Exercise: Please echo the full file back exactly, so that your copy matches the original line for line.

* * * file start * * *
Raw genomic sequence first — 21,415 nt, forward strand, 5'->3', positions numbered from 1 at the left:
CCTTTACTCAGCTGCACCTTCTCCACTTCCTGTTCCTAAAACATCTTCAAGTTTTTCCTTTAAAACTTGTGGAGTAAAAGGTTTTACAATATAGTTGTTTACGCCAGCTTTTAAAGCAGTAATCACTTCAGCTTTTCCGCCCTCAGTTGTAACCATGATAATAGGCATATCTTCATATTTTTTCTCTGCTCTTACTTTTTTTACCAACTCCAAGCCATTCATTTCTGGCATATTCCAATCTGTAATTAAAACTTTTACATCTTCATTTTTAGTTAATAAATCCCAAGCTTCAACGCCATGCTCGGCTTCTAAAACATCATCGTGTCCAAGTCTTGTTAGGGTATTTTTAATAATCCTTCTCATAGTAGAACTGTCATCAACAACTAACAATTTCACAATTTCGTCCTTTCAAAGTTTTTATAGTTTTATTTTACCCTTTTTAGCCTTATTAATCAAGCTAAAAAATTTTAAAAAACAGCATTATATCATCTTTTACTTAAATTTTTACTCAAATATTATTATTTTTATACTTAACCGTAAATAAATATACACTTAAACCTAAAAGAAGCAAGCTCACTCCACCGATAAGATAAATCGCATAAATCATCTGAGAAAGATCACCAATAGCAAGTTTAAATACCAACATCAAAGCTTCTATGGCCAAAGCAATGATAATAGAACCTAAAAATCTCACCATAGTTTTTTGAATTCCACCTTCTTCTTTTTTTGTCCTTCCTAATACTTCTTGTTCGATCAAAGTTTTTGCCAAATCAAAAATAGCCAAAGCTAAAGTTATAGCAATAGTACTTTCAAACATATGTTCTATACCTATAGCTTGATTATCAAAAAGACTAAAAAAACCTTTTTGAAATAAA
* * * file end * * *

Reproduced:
Raw genomic sequence first — 21,415 nt, forward strand, 5'->3', positions numbered from 1 at the left:
CCTTTACTCAGCTGCACCTTCTCCACTTCCTGTTCCTAAAACATCTTCAAGTTTTTCCTTTAAAACTTGTGGAGTAAAAGGTTTTACAATATAGTTGTTTACGCCAGCTTTTAAAGCAGTAATCACTTCAGCTTTTCCGCCCTCAGTTGTAACCATGATAATAGGCATATCTTCATATTTTTTCTCTGCTCTTACTTTTTTTACCAACTCCAAGCCATTCATTTCTGGCATATTCCAATCTGTAATTAAAACTTTTACATCTTCATTTTTAGTTAATAAATCCCAAGCTTCAACGCCATGCTCGGCTTCTAAAACATCATCGTGTCCAAGTCTTGTTAGGGTATTTTTAATAATCCTTCTCATAGTAGAACTGTCATCAACAACTAACAATTTCACAATTTCGTCCTTTCAAAGTTTTTATAGTTTTATTTTACCCTTTTTAGCCTTATTAATCAAGCTAAAAAATTTTAAAAAACAGCATTATATCATCTTTTACTTAAATTTTTACTCAAATATTATTATTTTTATACTTAACCGTAAATAAATATACACTTAAACCTAAAAGAAGCAAGCTCACTCCACCGATAAGATAAATCGCATAAATCATCTGAGAAAGATCACCAATAGCAAGTTTAAATACCAACATCAAAGCTTCTATGGCCAAAGCAATGATAATAGAACCTAAAAATCTCACCATAGTTTTTTGAATTCCACCTTCTTCTTTTTTTGTCCTTCCTAATACTTCTTGTTCGATCAAAGTTTTTGCCAAATCAAAAATAGCCAAAGCTAAAGTTATAGCAATAGTACTTTCAAACATATGTTCTATACCTATAGCTTGATTATCAAAAAGACTAAAAAAACCTTTTTGAAATAAA